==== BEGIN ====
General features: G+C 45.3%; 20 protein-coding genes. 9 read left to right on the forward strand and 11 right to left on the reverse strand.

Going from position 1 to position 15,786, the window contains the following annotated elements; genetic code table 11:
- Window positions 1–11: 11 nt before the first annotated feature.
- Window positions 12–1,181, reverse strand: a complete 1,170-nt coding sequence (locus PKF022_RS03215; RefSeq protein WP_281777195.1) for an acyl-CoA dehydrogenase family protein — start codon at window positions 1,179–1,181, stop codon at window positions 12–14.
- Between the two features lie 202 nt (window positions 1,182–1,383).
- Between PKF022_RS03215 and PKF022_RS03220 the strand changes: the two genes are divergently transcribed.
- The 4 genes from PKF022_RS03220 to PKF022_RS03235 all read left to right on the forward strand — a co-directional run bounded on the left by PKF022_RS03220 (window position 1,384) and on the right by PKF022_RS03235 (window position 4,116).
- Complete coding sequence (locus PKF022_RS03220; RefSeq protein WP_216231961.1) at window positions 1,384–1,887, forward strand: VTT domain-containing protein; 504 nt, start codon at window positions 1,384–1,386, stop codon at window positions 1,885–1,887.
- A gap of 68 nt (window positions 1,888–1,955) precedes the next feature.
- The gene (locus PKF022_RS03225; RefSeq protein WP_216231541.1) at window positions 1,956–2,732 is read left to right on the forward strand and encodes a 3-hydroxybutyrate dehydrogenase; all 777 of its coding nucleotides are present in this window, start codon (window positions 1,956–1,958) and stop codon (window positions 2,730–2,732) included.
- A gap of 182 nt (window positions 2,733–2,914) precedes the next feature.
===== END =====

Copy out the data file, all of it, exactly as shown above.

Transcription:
General features: G+C 45.3%; 20 protein-coding genes. 9 read left to right on the forward strand and 11 right to left on the reverse strand.

Going from position 1 to position 15,786, the window contains the following annotated elements; genetic code table 11:
- Window positions 1–11: 11 nt before the first annotated feature.
- Window positions 12–1,181, reverse strand: a complete 1,170-nt coding sequence (locus PKF022_RS03215; RefSeq protein WP_281777195.1) for an acyl-CoA dehydrogenase family protein — start codon at window positions 1,179–1,181, stop codon at window positions 12–14.
- Between the two features lie 202 nt (window positions 1,182–1,383).
- Between PKF022_RS03215 and PKF022_RS03220 the strand changes: the two genes are divergently transcribed.
- The 4 genes from PKF022_RS03220 to PKF022_RS03235 all read left to right on the forward strand — a co-directional run bounded on the left by PKF022_RS03220 (window position 1,384) and on the right by PKF022_RS03235 (window position 4,116).
- Complete coding sequence (locus PKF022_RS03220; RefSeq protein WP_216231961.1) at window positions 1,384–1,887, forward strand: VTT domain-containing protein; 504 nt, start codon at window positions 1,384–1,386, stop codon at window positions 1,885–1,887.
- A gap of 68 nt (window positions 1,888–1,955) precedes the next feature.
- The gene (locus PKF022_RS03225; RefSeq protein WP_216231541.1) at window positions 1,956–2,732 is read left to right on the forward strand and encodes a 3-hydroxybutyrate dehydrogenase; all 777 of its coding nucleotides are present in this window, start codon (window positions 1,956–1,958) and stop codon (window positions 2,730–2,732) included.
- A gap of 182 nt (window positions 2,733–2,914) precedes the next feature.